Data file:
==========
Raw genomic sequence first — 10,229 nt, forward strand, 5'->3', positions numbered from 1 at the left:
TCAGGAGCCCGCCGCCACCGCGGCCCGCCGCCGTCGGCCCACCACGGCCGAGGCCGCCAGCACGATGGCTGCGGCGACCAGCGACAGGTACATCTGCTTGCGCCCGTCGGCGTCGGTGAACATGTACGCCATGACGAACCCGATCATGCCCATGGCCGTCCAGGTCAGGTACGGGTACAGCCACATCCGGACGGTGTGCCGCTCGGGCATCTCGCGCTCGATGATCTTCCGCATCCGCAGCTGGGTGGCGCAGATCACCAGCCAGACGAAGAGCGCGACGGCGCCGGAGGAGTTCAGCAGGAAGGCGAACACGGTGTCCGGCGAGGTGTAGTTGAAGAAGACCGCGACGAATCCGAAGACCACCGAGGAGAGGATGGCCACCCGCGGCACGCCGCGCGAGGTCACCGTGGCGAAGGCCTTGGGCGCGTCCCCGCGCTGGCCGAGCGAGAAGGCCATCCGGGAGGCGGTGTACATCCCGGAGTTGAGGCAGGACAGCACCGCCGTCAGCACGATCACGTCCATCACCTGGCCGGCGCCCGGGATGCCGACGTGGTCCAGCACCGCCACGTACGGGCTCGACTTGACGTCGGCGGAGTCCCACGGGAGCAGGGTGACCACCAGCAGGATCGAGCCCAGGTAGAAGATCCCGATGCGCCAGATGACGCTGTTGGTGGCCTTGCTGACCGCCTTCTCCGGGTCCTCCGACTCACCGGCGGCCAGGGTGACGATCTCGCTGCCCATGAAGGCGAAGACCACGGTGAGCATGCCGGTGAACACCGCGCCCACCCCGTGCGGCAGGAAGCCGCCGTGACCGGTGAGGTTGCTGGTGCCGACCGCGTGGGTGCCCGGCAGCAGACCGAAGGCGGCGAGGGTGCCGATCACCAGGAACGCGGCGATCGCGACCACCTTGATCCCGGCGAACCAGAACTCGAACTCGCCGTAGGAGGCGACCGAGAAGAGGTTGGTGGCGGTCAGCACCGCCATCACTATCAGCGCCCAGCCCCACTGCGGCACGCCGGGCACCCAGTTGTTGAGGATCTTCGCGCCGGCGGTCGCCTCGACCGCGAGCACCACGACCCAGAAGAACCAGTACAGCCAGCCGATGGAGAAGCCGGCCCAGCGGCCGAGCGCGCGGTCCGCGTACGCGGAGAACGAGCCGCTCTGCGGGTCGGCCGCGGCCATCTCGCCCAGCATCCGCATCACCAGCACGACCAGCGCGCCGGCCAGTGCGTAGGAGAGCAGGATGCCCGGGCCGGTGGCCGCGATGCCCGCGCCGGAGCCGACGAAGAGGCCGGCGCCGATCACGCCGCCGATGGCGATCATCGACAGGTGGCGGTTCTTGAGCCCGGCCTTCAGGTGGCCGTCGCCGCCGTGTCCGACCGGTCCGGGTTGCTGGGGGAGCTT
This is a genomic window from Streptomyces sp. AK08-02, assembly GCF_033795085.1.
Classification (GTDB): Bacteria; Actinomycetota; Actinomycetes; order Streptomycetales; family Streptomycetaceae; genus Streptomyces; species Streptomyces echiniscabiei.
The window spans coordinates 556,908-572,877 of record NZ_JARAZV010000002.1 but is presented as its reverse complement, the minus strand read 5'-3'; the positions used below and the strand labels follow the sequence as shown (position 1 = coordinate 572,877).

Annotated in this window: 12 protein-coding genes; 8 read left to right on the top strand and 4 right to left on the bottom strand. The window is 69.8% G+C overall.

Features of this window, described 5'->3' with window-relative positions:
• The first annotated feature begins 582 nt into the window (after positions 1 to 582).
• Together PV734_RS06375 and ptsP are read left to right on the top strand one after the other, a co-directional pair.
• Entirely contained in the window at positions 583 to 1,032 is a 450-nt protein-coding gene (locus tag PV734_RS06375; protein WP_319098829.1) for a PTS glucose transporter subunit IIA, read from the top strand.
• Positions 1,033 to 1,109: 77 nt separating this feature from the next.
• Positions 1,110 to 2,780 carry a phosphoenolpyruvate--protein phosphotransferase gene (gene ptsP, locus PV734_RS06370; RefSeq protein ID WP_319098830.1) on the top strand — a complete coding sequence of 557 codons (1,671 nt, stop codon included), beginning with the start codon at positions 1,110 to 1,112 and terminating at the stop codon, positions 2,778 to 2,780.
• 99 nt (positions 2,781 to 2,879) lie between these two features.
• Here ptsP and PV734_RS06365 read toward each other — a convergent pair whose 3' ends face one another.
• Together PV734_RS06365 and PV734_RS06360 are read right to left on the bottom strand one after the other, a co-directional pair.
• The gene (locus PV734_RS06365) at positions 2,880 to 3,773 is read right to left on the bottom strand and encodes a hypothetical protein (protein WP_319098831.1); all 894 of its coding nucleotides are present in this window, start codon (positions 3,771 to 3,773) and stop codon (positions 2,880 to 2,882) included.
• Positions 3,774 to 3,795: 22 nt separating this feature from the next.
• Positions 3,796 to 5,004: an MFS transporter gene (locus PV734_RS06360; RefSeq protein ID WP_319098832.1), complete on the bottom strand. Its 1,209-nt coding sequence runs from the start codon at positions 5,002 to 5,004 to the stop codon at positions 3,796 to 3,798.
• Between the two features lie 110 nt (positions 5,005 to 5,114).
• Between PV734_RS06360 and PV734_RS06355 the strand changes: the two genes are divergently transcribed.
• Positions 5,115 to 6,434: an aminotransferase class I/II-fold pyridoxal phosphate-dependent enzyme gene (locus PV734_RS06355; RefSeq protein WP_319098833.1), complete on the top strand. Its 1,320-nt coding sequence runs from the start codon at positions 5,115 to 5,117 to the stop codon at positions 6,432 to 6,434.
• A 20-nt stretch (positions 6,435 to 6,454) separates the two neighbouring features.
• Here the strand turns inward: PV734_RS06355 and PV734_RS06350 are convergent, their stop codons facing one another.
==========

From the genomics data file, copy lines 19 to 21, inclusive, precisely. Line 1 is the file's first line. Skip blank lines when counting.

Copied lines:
• Between the two features lie 110 nt (positions 5,005 to 5,114).
• Between PV734_RS06360 and PV734_RS06355 the strand changes: the two genes are divergently transcribed.
• Positions 5,115 to 6,434: an aminotransferase class I/II-fold pyridoxal phosphate-dependent enzyme gene (locus PV734_RS06355; RefSeq protein WP_319098833.1), complete on the top strand. Its 1,320-nt coding sequence runs from the start codon at positions 5,115 to 5,117 to the stop codon at positions 6,432 to 6,434.